You may be wondering who the three kings are.

In Spain there are Three Kings (apart from King Felipe VI) also known as ‘The Three Wise Men’ or ‘los Reyes Magos de Oriente’.

The Three Kings are Melchor, Gaspar and Baltasar (in that order!). According to the bible and tradition they travelled for days following a star that would guide them to newborn Jesus. In Bethlehem they presented him with shiny gold, fragrant frankincense and aromatic myrrh.

Nowadays their journey is depicted with colourful parades in all major Spanish cities and towns on the evening of 5th January, the day before Epiphany. Melchor, Gaspar and Baltasar each occupy a carriage with young helpers throwing sweets to the large crowds gathered (with a high chance of hitting you in the head if you are not careful). They are accompanied by music bands and people dancing and parading on foot.

On this day, children also receive presents if they have penned their letters to the Three Kings and have been good (and coal if they haven’t!).

There is a Father Christmas/Santa Claus vs. The Three Kings ‘debate’ every year. While some schoolkids prefer Father Christmas/Santa because presents come earlier, which means that they get to play with them for longer before going back to school, others prefer The Three Kings due to the prospect of receiving three presents instead of one!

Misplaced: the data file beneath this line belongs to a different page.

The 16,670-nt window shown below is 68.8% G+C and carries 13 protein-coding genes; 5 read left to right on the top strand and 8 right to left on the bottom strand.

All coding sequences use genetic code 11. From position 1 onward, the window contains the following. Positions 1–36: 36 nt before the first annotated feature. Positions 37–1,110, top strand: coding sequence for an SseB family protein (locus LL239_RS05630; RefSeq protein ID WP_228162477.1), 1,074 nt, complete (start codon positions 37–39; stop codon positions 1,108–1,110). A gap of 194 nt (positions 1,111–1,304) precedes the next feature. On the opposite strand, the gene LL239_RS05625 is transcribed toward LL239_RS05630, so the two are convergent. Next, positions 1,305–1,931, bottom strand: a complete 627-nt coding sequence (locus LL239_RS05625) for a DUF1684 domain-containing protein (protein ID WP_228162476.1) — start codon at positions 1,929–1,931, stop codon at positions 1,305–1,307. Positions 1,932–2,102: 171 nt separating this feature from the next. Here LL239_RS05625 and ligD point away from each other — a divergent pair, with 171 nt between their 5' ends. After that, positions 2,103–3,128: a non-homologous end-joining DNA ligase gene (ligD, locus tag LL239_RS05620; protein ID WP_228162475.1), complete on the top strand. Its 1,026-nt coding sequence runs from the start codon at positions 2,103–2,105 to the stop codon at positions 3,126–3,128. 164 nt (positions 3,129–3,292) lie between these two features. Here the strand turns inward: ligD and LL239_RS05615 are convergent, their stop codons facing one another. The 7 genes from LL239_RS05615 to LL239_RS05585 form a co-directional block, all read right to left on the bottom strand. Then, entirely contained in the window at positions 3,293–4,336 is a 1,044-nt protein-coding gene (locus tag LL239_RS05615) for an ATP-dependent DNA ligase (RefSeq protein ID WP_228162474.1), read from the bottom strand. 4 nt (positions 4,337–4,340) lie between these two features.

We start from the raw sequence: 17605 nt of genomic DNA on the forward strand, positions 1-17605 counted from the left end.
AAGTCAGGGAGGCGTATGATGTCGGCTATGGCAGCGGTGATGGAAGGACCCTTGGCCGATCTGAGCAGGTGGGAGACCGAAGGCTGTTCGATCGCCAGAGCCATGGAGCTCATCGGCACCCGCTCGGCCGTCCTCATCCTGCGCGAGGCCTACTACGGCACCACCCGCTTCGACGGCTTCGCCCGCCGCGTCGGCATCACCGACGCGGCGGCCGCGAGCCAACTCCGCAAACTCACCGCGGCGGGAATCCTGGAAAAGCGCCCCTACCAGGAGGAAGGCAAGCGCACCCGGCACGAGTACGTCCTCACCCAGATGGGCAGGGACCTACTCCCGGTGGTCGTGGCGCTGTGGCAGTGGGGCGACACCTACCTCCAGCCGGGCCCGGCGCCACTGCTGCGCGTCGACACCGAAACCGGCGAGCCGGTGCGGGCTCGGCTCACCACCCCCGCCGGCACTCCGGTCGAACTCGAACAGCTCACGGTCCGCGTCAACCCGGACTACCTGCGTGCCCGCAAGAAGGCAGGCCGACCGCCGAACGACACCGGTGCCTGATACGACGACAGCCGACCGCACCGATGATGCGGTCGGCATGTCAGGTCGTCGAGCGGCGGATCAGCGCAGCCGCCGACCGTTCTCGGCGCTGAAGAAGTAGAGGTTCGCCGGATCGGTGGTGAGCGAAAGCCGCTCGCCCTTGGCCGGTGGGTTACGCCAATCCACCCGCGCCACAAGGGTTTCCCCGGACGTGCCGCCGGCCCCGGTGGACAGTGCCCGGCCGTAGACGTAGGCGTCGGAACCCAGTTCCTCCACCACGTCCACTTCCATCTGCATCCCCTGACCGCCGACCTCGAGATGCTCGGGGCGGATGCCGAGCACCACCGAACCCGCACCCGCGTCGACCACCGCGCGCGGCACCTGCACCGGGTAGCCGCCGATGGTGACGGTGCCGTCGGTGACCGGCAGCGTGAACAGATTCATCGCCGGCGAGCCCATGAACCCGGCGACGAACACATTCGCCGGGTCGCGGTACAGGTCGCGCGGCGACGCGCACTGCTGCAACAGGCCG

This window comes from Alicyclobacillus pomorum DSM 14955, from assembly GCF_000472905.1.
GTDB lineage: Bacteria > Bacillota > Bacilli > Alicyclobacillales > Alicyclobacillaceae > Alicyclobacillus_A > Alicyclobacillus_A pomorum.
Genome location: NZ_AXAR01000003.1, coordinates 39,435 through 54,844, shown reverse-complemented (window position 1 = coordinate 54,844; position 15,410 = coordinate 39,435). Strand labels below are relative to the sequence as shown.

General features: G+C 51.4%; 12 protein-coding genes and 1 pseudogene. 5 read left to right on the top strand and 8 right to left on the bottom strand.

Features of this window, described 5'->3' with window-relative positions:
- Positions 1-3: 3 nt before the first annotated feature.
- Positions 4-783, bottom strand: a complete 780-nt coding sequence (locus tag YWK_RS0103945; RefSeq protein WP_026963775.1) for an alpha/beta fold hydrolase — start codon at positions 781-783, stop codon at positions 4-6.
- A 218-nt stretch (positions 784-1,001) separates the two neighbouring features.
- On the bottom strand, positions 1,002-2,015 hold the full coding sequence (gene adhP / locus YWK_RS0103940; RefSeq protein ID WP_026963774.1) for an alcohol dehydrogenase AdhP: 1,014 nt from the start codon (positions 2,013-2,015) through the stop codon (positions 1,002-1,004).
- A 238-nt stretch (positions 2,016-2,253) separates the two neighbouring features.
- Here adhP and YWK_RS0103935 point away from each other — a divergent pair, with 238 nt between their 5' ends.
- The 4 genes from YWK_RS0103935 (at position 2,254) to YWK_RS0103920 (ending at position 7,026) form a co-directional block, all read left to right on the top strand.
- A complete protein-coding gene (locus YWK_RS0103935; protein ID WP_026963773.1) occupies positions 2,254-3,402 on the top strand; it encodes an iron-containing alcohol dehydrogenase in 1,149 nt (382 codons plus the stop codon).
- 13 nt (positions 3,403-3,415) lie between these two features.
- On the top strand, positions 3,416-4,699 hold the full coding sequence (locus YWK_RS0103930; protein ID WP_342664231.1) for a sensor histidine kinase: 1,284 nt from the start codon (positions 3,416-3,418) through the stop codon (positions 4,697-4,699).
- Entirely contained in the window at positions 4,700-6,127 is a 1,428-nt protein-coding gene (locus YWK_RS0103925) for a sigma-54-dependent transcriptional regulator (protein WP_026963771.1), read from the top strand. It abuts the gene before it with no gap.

On the following day, Epiphany, Spaniards typically eat a ‘rosca’ or ‘roscón’ de Reyes (a big ring with a hole in the middle and a bean or figurine hidden inside the dough). It is believed that finding the bean or figurine in your piece of the cake will bring you good luck – unless you bite into it or swallow it that is!

Whether you celebrate this or other festivities or not, thebigword wishes you a very happy New Year.

Maria Fernandez
In-house translator